What is Personal Bankruptcy?
When someone receives credit, he is promising to repay the principal amount plus the interest. This promise (or contract) lists basic terms and conditions for the repayment of the loan. As long as the debtor continues to fulfill this debt obligation, there are no problems.
If debtors fail to make a payment on time, then creditors have the right to penalize the debtors for failing to abide by the debt contract. After failing to make a number of payments, the debtor might realize that he will be unable to continue to make payments.
Eventually, the debtor might file for bankruptcy, which will permit the court to seize the debtor’s assets to repay creditors, while discharging some of the debt. Personal bankruptcy is the legal declaration of an individual’s inability to pay off his debts. Bankruptcy initiates a court process, where a court-assigned “trustee” liquidates the debtor’s assets in order to repay the creditors in an orderly manner or helps the debtor reorganize his finances. Bankruptcy fulfills the following societal needs:
In 2009, there were 1,410,000 bankruptcy filings in the United States. When times are tough and people lose their jobs, bankruptcy filings increase.
History of Bankruptcy
The word, “bankruptcy” originates from the two words – “Bancus” (bench or table) and “Ruptus” (to break). When a merchant was incapable of repaying his debts, creditors would break his table (used to conduct business in the marketplace) to signal the end of his business.
In 1542, English King Henry VIII passed a bankruptcy law empowering creditors to seize a debtor’s assets and throw him in one of the “debtor’s prisons,” which were as small as dog kennels. In the “English Act of 1825,” the “collusive bankruptcy” was created where both the creditor and debtor could use bankruptcy to discharge debt.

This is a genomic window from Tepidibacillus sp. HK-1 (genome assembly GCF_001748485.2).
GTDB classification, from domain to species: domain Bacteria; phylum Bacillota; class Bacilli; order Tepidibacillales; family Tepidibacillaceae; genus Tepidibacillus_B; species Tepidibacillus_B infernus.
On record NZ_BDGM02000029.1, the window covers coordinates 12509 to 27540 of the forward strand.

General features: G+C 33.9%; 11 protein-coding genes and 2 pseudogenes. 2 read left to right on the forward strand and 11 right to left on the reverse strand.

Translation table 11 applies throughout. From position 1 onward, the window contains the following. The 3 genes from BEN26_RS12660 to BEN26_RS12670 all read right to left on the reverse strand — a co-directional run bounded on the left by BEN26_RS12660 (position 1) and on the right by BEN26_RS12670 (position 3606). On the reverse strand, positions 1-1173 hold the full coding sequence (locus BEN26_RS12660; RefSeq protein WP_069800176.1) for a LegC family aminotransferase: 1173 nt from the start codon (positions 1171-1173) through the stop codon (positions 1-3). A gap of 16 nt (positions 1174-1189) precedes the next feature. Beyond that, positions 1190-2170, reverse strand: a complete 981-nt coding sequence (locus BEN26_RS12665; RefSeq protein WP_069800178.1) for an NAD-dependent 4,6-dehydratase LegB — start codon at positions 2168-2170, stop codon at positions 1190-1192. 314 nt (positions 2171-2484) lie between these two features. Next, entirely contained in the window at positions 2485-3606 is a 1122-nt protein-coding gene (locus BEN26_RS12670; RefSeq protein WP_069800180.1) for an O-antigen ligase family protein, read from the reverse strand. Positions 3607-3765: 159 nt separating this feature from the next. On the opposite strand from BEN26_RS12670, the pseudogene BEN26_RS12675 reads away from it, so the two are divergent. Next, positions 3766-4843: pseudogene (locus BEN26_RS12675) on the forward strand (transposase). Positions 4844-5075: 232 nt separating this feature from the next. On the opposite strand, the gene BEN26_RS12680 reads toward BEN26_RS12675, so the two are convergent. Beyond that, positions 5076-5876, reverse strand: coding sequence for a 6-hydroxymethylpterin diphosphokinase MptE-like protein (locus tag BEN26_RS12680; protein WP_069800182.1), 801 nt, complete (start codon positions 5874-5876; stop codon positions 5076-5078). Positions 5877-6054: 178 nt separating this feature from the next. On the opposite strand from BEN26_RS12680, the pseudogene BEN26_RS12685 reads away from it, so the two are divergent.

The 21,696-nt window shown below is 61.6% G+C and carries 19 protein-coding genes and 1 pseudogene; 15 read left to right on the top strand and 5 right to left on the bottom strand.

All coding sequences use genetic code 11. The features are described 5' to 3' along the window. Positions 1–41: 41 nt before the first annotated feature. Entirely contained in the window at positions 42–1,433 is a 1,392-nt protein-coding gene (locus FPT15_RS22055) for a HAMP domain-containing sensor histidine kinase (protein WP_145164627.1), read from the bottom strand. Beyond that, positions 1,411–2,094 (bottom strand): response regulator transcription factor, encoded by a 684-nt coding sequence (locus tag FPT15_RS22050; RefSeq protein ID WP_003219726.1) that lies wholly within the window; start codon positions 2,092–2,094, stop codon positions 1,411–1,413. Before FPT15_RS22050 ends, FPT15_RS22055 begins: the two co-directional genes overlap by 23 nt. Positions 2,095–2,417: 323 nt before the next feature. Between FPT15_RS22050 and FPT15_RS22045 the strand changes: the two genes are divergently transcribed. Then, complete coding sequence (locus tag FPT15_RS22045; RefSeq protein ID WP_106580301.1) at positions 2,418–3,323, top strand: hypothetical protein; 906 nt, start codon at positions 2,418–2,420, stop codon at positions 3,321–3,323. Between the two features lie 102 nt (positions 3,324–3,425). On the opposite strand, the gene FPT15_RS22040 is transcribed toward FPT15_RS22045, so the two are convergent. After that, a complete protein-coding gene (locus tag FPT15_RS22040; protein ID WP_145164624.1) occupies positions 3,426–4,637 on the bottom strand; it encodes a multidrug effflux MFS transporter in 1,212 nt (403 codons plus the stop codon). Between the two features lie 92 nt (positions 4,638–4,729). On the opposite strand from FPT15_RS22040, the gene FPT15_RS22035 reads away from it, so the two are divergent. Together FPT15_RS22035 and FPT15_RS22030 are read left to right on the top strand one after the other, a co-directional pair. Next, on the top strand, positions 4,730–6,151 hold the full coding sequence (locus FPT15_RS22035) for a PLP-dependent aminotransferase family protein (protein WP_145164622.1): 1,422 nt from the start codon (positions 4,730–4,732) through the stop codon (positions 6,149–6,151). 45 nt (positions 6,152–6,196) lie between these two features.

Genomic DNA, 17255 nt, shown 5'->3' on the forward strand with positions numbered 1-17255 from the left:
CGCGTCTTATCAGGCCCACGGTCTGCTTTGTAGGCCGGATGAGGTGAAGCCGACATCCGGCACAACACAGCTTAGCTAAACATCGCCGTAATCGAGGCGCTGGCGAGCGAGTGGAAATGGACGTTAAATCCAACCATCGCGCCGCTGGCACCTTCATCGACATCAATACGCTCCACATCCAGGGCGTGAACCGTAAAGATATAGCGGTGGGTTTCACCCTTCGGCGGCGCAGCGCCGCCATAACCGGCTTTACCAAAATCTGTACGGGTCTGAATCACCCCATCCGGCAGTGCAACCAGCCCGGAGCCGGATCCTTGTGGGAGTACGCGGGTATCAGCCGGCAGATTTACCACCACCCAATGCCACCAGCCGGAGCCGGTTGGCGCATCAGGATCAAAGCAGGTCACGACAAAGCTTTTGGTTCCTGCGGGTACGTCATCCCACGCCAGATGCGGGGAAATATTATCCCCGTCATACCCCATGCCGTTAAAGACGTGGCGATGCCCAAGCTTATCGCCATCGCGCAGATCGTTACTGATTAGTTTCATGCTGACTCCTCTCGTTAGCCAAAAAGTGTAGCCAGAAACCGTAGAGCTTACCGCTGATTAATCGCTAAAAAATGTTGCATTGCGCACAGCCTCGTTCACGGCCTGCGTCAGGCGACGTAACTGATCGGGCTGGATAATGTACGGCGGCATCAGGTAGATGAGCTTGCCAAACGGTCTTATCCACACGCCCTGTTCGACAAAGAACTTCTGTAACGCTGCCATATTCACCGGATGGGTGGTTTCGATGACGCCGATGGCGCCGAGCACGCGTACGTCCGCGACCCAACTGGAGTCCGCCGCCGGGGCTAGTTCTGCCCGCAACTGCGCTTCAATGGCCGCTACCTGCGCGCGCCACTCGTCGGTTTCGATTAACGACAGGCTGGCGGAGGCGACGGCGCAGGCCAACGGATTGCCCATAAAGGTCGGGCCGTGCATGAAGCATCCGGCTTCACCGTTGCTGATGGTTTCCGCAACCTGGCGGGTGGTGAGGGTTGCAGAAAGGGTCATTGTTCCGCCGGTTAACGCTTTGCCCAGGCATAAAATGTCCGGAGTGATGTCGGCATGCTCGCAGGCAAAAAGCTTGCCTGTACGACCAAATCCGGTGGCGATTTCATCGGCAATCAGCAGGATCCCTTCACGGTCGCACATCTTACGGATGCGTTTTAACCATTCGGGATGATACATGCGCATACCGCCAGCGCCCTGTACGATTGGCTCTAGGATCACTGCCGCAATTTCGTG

While the United States Constitution recognized the usefulness of a uniform federal bankruptcy code applicable to all the states, American bankruptcy was much more pragmatic, empowering debtors to take on higher levels of debt. When debtors were incarcerated, it was impossible for them to repay their debts.
The “Bankruptcy Act of 1898″ empowered debtors to seek financial relief (called “unconditional discharge”) without creditor or court permission. The United States Bankruptcy Code, Title 11, regulates personal bankruptcy; Chapter 7 governs “Liquidation” and Chapter 13 governs “Reorganization.”
Good bankruptcy laws balance the creditor’s need for profits and the debtor’s need for capital to start new businesses. A healthy economy requires a free flow of capital. While some creditors believe it is too easy to wipe out debts, some debtors believe that it is too difficult to repay loans.
Bankruptcy’s Negative Stigma
Credit is a contractual “promise” whereby a bank places faith in a debtor’s ability to fulfill his debt obligation. Filing for bankruptcy signals a “failure” in this good faith loan. Creditors are annoyed because they will probably only recover a portion of the full debt. Some see bankruptcy filers as lazy, irresponsible, deadbeats. Bankruptcy stays on most credit records for eight years.